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When defining a smooth manifold $M$, one usually requires $M$ to be a topological space satisfying these $3$ conditions:

1) Locally euclidean

2) Hausdorff

3) Second countable

I want to verify that these are independent conditions, i.e., that one can find a topological space for each combination:

a) Locally Euclidean + not Hausdorff + not second countable

b) Not locally Euclidean + Hausdorff + not second countable (Ex.: $\mathbb{R}$ with coarse topology)

c) Not locally Euclidean + not Hausdorff + second countable

d) Locally Euclidean + Hausdorff + not second countable (Ex.: the long line $\omega_1\times[0,1)\setminus\{(0,0)\}$)

e) Locally Euclidean + not Hausdorff + second countable

f) Not locally Euclidean + Hausdorff + second countable (Ex.: union of two concurrent lines in $\mathbb{R}^2$)

I'm still stuggling with a), c) and e), since non-Hausdorff spaces are always so hard to think about... Any ideas?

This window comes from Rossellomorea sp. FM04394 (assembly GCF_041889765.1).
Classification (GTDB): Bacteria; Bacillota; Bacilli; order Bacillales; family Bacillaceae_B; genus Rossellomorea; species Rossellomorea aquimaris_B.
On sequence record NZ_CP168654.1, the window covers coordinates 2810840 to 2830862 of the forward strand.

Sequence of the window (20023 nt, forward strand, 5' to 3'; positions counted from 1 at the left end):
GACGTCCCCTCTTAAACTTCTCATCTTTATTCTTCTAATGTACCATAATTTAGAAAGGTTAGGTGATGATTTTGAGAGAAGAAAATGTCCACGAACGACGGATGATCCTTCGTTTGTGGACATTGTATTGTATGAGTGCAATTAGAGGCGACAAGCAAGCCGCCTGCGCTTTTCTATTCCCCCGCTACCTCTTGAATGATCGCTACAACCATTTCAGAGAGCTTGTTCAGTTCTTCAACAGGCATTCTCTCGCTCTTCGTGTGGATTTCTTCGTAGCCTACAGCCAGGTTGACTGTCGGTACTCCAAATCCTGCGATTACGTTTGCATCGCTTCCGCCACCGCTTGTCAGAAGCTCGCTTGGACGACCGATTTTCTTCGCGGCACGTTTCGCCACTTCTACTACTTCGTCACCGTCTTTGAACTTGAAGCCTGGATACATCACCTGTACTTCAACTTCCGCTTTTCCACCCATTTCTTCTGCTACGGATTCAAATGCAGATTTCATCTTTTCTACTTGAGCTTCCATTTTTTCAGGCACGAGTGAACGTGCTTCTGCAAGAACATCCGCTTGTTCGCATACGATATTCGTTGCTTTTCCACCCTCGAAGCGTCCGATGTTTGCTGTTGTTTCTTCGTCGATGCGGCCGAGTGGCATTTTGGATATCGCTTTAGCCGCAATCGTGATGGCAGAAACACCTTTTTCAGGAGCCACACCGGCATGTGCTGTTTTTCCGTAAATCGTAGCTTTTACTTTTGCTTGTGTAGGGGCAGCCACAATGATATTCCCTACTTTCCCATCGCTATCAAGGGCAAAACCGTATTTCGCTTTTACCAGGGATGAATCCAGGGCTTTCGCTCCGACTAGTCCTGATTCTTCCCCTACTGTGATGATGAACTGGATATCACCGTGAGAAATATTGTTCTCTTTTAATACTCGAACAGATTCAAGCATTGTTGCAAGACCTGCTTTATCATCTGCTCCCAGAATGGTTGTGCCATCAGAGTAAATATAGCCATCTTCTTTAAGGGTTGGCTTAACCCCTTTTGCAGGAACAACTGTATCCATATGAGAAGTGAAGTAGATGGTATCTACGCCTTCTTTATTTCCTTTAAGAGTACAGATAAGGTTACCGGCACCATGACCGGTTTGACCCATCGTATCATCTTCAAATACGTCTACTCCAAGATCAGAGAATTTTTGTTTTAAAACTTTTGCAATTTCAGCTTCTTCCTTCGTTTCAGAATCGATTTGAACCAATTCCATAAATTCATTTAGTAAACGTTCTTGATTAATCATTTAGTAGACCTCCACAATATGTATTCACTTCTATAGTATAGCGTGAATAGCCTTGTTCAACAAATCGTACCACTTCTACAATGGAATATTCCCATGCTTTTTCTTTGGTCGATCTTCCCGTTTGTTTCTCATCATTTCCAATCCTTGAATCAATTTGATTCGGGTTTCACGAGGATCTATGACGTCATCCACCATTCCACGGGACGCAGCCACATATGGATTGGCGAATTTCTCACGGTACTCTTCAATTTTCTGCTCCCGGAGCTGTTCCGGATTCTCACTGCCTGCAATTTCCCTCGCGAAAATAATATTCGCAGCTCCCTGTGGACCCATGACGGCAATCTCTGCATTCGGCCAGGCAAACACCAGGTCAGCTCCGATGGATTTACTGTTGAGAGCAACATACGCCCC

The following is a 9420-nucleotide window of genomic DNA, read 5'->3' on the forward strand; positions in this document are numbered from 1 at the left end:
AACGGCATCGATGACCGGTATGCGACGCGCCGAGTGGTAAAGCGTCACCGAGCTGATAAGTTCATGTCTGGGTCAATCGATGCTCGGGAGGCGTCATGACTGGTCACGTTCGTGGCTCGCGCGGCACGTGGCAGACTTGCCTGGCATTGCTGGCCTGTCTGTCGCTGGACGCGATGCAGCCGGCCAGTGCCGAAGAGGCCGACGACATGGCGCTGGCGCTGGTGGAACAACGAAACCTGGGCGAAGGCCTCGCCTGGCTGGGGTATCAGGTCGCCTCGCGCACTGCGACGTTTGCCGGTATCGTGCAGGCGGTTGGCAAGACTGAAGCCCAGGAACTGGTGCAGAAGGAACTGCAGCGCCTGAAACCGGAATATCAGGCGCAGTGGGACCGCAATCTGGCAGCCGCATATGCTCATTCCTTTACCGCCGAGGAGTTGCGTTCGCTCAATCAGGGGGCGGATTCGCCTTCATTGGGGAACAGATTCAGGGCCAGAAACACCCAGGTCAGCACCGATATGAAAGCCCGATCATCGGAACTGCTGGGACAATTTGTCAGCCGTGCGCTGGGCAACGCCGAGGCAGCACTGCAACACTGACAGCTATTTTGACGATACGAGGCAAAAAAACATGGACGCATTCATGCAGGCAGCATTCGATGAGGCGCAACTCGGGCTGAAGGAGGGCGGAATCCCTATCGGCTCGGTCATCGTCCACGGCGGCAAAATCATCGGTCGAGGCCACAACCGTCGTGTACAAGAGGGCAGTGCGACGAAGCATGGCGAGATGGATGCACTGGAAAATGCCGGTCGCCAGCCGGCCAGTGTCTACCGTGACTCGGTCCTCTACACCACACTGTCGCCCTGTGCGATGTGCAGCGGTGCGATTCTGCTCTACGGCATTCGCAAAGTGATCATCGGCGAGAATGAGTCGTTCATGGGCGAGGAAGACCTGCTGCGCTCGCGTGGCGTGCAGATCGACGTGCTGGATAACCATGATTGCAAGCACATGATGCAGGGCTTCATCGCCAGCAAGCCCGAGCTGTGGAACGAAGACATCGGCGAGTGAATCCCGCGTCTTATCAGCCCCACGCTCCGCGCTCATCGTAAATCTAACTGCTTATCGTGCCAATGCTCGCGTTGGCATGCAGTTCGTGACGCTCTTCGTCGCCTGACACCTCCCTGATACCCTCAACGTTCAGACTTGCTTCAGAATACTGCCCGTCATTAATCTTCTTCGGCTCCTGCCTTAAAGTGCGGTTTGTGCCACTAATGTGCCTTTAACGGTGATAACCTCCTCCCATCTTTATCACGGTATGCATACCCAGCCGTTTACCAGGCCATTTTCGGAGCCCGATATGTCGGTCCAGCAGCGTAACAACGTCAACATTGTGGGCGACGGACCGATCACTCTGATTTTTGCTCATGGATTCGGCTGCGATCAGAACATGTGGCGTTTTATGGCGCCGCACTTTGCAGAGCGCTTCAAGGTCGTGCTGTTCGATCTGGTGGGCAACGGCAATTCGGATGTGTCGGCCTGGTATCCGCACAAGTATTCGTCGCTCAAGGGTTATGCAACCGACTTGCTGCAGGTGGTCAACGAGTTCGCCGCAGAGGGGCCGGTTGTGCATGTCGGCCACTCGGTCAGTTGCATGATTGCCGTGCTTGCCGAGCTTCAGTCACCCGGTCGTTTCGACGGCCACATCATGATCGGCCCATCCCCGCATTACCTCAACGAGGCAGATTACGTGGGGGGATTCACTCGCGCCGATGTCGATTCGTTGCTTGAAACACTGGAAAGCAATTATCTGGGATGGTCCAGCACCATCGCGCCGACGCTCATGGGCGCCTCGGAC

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For (e), take the real line with the doubled origin. (That is, it has two origins, and an open set around either origin must contain that origin and an interval around the origin, but not necessarily the other origin.)

For (a), take an example like the previous one, but use the long line instead.

For (c), you could do "basically anything", because locally Euclidean is easily the "strongest" of the conditions. E.g., take the indiscrete space on 2 points.

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  • $\begingroup$ what do you mean by indiscrete space on 2 points? $\endgroup$ – rmdmc89 Nov 22 '16 at 14:27
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    $\begingroup$ @AguirreK, a two-point space $X$ with topology $\{\emptyset,X\}$. $\endgroup$ – Mees de Vries Nov 22 '16 at 16:42

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